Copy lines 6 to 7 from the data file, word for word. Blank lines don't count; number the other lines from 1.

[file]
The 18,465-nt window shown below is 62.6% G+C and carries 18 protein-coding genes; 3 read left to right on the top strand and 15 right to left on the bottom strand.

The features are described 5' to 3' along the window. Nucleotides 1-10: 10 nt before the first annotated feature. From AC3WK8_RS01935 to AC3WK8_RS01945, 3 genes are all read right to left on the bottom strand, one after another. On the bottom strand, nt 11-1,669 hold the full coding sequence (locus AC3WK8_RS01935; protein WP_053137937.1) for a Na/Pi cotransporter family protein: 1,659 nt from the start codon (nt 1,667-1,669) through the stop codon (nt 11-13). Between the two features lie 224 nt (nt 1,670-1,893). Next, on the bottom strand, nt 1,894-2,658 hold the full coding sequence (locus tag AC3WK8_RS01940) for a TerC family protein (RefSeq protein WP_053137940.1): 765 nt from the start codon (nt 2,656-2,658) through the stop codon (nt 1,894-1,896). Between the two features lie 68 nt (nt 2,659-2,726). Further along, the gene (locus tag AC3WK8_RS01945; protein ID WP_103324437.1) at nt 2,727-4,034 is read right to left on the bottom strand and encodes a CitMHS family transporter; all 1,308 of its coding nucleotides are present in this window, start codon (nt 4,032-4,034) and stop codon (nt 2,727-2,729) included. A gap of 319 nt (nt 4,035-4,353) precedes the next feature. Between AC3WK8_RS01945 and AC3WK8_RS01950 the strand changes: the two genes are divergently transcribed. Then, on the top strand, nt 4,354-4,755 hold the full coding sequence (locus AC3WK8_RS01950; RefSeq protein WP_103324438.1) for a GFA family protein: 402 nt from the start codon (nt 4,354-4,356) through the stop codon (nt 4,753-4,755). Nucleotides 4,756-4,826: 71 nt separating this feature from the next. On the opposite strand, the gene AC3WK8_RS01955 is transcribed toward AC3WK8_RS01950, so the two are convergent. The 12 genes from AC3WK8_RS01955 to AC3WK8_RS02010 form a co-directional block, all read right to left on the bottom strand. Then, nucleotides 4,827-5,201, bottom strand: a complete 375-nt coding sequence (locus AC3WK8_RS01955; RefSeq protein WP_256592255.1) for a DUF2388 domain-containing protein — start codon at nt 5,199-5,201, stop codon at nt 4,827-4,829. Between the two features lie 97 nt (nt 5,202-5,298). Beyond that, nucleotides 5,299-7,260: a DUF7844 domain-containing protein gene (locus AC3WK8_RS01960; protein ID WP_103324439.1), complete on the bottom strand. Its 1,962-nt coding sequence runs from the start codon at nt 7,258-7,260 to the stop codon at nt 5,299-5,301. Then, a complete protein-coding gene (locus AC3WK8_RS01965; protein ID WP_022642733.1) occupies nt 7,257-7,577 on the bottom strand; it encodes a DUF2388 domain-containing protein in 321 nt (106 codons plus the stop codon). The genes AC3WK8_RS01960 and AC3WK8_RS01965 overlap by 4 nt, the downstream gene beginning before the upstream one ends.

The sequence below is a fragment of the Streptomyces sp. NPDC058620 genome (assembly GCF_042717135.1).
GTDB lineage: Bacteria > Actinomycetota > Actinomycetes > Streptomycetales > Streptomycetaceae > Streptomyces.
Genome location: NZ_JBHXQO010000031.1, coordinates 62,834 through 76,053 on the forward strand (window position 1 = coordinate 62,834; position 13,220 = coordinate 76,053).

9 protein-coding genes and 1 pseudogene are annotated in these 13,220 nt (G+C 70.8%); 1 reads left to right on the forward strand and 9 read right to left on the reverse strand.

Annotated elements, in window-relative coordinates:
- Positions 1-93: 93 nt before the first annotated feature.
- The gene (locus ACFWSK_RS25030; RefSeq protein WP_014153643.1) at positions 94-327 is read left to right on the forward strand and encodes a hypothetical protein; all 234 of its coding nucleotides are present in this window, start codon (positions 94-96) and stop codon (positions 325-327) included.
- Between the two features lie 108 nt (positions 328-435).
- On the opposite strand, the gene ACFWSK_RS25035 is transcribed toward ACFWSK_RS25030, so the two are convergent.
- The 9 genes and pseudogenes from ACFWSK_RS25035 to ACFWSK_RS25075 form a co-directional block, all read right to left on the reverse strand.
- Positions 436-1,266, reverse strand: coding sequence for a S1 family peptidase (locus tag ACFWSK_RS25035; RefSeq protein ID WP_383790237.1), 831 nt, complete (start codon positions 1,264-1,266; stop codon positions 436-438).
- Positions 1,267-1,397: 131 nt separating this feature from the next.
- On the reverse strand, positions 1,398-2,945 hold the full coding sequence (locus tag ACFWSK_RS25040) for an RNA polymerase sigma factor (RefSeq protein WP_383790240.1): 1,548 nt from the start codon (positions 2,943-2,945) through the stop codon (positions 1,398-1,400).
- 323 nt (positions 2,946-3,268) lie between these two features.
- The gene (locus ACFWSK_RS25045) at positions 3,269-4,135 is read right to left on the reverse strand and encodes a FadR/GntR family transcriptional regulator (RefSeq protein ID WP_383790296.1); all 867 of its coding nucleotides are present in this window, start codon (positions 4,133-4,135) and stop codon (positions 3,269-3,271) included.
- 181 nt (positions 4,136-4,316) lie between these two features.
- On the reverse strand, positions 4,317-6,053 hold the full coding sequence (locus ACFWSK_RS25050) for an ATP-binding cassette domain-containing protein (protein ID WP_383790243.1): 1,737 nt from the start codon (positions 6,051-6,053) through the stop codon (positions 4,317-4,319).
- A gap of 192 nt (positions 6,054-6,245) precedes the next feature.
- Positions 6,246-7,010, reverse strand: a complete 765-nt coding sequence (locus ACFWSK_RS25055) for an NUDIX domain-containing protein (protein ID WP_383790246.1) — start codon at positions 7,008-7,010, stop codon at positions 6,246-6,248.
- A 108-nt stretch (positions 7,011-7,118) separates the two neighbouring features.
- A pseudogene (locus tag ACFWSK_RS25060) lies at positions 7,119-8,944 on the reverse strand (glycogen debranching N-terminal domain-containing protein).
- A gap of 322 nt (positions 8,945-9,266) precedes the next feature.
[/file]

9 protein-coding genes and 1 pseudogene are annotated in these 13,220 nt (G+C 70.8%); 1 reads left to right on the forward strand and 9 read right to left on the reverse strand.

Annotated elements, in window-relative coordinates: